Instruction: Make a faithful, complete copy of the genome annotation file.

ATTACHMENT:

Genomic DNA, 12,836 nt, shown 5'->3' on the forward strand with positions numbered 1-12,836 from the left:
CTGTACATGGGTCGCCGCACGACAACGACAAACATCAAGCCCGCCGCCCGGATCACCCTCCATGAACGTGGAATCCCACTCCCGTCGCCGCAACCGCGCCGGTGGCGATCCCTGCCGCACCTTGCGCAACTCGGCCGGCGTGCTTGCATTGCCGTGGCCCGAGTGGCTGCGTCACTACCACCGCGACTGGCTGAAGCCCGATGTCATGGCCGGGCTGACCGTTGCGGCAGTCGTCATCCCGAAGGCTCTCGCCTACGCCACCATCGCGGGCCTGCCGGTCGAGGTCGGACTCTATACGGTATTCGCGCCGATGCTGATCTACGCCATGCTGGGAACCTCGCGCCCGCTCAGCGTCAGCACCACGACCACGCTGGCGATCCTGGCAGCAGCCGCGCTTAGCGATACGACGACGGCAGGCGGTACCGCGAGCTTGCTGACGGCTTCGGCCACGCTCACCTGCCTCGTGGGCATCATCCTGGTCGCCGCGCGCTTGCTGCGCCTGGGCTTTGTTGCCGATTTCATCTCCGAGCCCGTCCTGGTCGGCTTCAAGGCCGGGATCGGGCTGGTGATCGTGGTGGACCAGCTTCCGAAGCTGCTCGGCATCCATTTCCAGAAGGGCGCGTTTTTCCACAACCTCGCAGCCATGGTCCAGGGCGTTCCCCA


Genomic DNA, 12,836 nt, shown 5'->3' on the forward strand with positions numbered 1-12,836 from the left:
CTGTACATGGGTCGCCGCACGACAACGACAAACATCAAGCCCGCCGCCCGGATCACCCTCCATGAACGTGGAATCCCACTCCCGTCGCCGCAACCGCGCCGGTGGCGATCCCTGCCGCACCTTGCGCAACTCGGCCGGCGTGCTTGCATTGCCGTGGCCCGAGTGGCTGCGTCACTACCACCGCGACTGGCTGAAGCCCGATGTCATGGCCGGGCTGACCGTTGCGGCAGTCGTCATCCCGAAGGCTCTCGCCTACGCCACCATCGCGGGCCTGCCGGTCGAGGTCGGACTCTATACGGTATTCGCGCCGATGCTGATCTACGCCATGCTGGGAACCTCGCGCCCGCTCAGCGTCAGCACCACGACCACGCTGGCGATCCTGGCAGCAGCCGCGCTTAGCGATACGACGACGGCAGGCGGTACCGCGAGCTTGCTGACGGCTTCGGCCACGCTCACCTGCCTCGTGGGCATCATCCTGGTCGCCGCGCGCTTGCTGCGCCTGGGCTTTGTTGCCGATTTCATCTCCGAGCCCGTCCTGGTCGGCTTCAAGGCCGGGATCGGGCTGGTGATCGTGGTGGACCAGCTTCCGAAGCTGCTCGGCATCCATTTCCAGAAGGGCGCGTTTTTCCACAACCTCGCAGCCATGGTCCAGGGCGTTCCCCA